U.S. Sending Soldiers to Congo to Train Army, Help Find Rebels Who Killed 9 in Attack

The United States pledged to aid the Democratic Republic of Congo in training the Congolese army and police forces as well as helping to find rebels who killed at least nine civilians, including women, in an attack on the eastern city of Beni.

Mike Hammer, U.S. ambassador to Congo, visited the city on Thursday and told the Associated Press the U.S. will help look for the Allied Democratic Forces (ADF), who are blamed for the attack.

"We will begin intelligence cooperation between the Congolese army and the U.S.," Hammer said. "There will also be the arrival of more than 1,000 soldiers to hunt down the Ugandan rebels of the ADF."

Officials said the attack on Beni was the third such one in the area this week.

For more reporting from the Associated Press, see below.

Peacekeeping forces
Officials said on Thursday an attack on Beni left at least nine civilians dead, including women, and it is the third such one on the area this week. In this picture, Malawian peacekeepers of The United Nations Organization Stabilization Mission in the Democratic Republic of the Congo (MONUSCO) stand guard outside the Emmanuel Butsili Catholic church in Beni, on June 27, 2021, after a makeshift bomb exploded, injuring two just an hour before a children's Confirmation ceremony was due to be held. Sébastien KITSA MUSAYI/AFP via Getty Images

"These ADF terrorists attacked peaceful populations ... killing and kidnapping others," said Beni's police chief, Col. Narcisse Muteba. "These rebels used the kidnapped civilians (as shields) to escape the Congolese army. Investigations are underway to find the perpetrators of this crime."

Some of the victims were killed in their homes while others were taken to the center of the neighborhood before being shot and beaten with machetes or pieces of concrete, the military spokesperson in the region, Lt. Anthony Mwulushayi, said.

Nine bodies are in the morgue, he said, adding that one other body of a woman remains at the scene.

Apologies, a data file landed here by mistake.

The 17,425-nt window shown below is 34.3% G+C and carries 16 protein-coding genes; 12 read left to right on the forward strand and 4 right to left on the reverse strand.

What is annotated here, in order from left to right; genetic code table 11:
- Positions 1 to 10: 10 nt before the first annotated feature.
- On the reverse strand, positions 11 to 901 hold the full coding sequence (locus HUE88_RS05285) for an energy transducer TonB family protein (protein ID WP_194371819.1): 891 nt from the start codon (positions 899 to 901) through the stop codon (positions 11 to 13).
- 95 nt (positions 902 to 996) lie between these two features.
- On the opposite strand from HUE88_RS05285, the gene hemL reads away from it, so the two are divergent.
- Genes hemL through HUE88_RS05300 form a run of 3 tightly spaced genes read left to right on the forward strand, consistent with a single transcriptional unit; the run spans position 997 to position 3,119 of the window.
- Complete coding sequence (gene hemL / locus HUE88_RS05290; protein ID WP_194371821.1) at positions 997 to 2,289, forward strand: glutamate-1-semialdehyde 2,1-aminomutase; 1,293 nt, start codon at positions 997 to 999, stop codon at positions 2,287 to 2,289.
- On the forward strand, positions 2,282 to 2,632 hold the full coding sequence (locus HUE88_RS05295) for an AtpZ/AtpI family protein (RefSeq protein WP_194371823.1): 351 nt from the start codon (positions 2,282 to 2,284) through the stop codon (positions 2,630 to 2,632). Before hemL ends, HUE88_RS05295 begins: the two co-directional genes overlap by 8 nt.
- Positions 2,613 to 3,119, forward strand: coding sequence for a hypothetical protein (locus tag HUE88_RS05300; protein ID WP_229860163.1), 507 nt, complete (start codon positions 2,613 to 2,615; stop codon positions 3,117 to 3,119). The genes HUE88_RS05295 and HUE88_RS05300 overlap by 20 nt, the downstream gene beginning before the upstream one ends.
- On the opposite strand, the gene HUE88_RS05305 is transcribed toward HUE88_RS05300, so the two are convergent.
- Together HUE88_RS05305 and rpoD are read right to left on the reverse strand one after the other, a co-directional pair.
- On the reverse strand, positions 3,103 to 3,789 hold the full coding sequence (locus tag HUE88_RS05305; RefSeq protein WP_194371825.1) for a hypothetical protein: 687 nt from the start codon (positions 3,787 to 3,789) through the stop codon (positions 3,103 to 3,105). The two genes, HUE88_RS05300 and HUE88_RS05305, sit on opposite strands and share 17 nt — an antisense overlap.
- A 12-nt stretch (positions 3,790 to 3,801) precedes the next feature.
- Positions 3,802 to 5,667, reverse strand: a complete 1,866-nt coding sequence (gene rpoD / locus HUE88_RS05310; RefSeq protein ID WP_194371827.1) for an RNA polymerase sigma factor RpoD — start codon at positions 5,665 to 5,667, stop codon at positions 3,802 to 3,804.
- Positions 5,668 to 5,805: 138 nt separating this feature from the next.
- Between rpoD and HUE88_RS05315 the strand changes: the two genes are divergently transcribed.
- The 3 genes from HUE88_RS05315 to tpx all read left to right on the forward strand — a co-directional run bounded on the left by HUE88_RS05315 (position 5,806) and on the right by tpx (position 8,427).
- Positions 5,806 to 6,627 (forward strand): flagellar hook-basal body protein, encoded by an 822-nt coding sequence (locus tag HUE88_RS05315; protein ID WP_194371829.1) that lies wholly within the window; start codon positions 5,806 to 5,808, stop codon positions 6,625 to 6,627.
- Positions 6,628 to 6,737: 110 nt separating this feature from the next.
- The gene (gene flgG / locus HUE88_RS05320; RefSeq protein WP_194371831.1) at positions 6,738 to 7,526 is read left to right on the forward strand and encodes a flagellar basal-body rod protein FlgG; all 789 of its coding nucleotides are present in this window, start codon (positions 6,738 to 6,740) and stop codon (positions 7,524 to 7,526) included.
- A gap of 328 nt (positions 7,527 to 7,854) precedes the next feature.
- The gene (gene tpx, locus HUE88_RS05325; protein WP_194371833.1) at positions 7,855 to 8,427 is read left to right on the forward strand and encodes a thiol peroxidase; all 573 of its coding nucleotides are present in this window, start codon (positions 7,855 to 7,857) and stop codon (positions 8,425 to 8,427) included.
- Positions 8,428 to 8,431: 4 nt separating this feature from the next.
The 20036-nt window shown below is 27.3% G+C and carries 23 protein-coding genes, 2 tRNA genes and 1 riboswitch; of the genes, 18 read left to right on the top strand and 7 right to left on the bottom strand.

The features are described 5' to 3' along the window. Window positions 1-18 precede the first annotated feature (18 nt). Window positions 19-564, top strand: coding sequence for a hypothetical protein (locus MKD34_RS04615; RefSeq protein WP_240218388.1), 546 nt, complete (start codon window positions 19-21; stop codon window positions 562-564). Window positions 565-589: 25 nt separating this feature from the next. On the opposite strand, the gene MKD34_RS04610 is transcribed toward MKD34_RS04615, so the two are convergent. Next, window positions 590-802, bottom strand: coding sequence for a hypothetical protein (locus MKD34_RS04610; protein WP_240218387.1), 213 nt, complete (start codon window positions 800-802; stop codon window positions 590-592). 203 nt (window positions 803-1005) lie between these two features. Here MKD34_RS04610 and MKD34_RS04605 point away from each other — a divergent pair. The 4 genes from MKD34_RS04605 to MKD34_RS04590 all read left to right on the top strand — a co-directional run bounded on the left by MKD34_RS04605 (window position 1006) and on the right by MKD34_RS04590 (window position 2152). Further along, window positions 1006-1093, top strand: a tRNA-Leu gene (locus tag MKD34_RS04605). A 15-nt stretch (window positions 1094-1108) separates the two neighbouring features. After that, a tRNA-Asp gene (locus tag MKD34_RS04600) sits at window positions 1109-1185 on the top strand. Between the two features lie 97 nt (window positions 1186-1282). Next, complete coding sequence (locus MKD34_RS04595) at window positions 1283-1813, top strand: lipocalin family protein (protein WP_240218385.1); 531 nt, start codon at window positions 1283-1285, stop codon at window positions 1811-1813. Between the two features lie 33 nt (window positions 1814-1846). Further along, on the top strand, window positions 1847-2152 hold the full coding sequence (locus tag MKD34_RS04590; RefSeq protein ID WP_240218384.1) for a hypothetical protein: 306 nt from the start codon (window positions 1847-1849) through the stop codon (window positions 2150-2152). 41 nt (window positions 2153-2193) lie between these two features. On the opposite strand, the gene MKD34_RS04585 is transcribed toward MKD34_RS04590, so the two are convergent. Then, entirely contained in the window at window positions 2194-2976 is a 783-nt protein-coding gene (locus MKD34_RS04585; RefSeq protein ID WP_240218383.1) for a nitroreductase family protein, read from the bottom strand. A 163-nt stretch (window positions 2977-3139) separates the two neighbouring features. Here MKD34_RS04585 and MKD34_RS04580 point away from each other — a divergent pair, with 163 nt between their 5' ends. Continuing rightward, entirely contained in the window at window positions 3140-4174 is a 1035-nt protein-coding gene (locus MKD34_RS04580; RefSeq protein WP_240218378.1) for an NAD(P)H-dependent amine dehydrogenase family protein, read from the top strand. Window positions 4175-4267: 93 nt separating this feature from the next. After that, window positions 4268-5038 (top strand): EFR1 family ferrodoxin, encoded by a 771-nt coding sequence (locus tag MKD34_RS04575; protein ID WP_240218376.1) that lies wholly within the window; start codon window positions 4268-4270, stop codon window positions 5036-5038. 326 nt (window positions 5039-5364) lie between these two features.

"Alongside the human toll, businesses were looted before being set on fire, and residences were also set on fire," he said.

This attack comes days after two explosions on Sunday hit a Catholic church in Beni's Butsili district and a market in another district, leaving four wounded. The Islamic State group's Central Africa Province claimed responsibility for the two Sunday explosions, which included its first suicide bombing.

Many Beni residents protested the violence and angrily demanded that the police and military provide better protection to the civilian population. Demonstrators carried the body of a slain victim to the town hall, where the army and police dispersed the protests with live ammunition.

"Are we Congolese like the others? In Beni, we are being killed with bombs, sporadic machete attacks ... I would like the government to help us because we are going to die overnight," said Kambale Tsongo, a protester carrying the body of a victim.

Eastern Congo has been mired in conflict for more than a quarter-century particularly near its border with Rwanda. Armed groups there have vied for control of the region's mineral resources.

The ADF, which traces its origins to nearby Uganda, has mounted an escalating number of attacks in and around Beni in the last several years even as the community was struck by an Ebola epidemic.

Patrols against ADF in Congo
TOPSHOT - Officials said on Thursday an attack on Beni left at least nine civilians dead, including women, and it is the third such one this week. Here, a picture taken on November 13, 2018, shows Tanzanian soldiers from the United Nations Organization Stabilization Mission in the Democratic Republic of the Congo (MONUSCO) patrolling against Ugandan Allied Democratic Force (ADF) rebels in Beni. John Wessels/AFP via Getty Images